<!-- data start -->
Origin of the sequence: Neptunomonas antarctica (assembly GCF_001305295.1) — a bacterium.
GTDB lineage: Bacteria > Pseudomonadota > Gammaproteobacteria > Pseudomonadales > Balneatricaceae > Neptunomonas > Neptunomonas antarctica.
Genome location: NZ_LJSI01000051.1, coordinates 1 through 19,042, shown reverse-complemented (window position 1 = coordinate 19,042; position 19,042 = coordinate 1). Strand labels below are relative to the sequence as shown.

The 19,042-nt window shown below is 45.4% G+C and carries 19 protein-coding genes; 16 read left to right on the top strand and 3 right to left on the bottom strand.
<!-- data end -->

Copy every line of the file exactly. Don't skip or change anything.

Origin of the sequence: Neptunomonas antarctica (assembly GCF_001305295.1) — a bacterium.
GTDB lineage: Bacteria > Pseudomonadota > Gammaproteobacteria > Pseudomonadales > Balneatricaceae > Neptunomonas > Neptunomonas antarctica.
Genome location: NZ_LJSI01000051.1, coordinates 1 through 19,042, shown reverse-complemented (window position 1 = coordinate 19,042; position 19,042 = coordinate 1). Strand labels below are relative to the sequence as shown.

The 19,042-nt window shown below is 45.4% G+C and carries 19 protein-coding genes; 16 read left to right on the top strand and 3 right to left on the bottom strand.